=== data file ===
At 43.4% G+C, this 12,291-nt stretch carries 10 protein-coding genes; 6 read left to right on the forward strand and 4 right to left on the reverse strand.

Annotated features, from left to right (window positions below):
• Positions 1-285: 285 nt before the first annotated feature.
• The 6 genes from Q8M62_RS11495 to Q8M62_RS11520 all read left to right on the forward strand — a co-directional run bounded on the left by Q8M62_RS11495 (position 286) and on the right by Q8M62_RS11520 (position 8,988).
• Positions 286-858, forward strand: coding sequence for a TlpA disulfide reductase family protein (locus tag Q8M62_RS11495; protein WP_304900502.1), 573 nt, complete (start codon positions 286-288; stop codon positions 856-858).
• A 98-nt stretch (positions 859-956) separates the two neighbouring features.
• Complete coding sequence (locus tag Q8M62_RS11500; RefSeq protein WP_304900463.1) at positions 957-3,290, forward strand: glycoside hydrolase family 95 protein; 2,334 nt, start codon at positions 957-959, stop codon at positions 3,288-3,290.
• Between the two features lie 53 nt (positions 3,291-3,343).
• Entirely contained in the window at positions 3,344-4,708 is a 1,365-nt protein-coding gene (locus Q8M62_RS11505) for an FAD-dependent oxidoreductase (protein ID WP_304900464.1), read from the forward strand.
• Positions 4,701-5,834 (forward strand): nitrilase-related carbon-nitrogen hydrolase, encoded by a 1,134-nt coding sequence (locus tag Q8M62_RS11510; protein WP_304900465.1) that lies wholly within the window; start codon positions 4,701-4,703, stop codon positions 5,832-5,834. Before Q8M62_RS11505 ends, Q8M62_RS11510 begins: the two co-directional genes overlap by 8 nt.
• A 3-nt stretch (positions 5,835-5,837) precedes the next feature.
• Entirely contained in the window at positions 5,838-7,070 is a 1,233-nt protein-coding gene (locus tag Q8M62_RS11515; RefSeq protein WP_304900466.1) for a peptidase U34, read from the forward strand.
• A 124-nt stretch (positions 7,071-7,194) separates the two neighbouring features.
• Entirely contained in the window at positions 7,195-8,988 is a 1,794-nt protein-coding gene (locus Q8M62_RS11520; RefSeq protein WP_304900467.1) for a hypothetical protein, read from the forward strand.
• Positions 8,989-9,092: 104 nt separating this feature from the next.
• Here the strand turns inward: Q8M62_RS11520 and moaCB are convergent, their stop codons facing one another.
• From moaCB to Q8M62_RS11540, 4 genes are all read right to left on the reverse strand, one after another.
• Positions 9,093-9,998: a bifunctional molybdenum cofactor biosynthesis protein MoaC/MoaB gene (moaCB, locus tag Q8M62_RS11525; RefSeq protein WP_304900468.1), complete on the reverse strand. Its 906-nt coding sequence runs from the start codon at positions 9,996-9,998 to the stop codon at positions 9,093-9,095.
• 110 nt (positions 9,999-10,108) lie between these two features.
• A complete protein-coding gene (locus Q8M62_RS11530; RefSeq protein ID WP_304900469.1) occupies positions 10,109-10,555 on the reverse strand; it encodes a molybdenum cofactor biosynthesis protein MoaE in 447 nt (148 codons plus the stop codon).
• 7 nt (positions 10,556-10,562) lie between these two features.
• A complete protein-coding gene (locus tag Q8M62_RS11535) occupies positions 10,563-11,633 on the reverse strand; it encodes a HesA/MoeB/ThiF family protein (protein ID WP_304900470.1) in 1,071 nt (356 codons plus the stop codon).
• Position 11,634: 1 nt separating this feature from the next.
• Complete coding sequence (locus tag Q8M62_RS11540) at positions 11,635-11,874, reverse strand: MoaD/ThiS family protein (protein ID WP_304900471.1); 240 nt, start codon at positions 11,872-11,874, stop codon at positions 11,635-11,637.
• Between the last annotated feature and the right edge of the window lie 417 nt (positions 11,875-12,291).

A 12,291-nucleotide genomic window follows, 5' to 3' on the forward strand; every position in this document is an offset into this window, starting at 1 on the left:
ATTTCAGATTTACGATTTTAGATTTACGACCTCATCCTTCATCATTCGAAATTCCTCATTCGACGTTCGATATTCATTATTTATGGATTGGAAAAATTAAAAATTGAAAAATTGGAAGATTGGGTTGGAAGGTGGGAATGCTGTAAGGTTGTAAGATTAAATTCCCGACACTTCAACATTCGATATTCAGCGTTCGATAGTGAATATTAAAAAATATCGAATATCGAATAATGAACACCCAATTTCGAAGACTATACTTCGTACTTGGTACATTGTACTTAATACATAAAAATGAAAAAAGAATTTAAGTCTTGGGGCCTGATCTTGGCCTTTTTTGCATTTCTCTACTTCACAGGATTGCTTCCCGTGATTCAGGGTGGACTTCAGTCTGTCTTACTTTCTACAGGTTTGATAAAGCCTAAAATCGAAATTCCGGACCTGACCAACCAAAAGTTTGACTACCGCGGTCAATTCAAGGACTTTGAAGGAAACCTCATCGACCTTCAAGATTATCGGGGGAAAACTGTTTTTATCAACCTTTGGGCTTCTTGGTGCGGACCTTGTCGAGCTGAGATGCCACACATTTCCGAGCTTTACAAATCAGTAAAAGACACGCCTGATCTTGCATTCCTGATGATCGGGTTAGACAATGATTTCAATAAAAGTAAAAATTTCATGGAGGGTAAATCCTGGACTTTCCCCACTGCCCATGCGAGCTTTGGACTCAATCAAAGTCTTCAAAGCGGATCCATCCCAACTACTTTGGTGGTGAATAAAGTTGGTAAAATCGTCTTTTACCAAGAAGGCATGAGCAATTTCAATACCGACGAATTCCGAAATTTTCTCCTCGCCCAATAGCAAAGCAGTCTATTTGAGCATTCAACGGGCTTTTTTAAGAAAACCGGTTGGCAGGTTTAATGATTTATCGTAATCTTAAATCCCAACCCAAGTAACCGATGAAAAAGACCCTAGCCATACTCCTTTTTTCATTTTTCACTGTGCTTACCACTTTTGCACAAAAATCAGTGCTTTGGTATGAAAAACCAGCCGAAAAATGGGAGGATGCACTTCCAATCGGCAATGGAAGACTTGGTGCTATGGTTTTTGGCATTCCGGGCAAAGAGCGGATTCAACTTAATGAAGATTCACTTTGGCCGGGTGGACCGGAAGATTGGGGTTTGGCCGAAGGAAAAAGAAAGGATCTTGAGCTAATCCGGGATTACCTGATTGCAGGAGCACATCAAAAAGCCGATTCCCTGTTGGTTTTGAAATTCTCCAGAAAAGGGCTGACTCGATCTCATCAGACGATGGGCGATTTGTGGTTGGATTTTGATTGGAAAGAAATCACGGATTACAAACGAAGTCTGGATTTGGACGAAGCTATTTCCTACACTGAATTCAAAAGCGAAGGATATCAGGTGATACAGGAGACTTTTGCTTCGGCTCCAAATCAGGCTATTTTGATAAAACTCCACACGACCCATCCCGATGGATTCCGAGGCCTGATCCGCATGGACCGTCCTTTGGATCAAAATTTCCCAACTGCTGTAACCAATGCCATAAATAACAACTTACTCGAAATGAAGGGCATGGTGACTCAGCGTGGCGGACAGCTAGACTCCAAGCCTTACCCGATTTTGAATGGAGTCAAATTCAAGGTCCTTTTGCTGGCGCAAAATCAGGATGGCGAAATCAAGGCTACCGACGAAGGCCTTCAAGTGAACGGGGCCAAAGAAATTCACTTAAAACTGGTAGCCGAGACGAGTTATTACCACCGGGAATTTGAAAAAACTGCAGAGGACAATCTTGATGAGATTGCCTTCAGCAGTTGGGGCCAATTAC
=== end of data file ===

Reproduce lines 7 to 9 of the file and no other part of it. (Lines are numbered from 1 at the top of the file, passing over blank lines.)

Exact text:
• Complete coding sequence (locus tag Q8M62_RS11500; RefSeq protein WP_304900463.1) at positions 957-3,290, forward strand: glycoside hydrolase family 95 protein; 2,334 nt, start codon at positions 957-959, stop codon at positions 3,288-3,290.
• Between the two features lie 53 nt (positions 3,291-3,343).
• Entirely contained in the window at positions 3,344-4,708 is a 1,365-nt protein-coding gene (locus Q8M62_RS11505) for an FAD-dependent oxidoreductase (protein ID WP_304900464.1), read from the forward strand.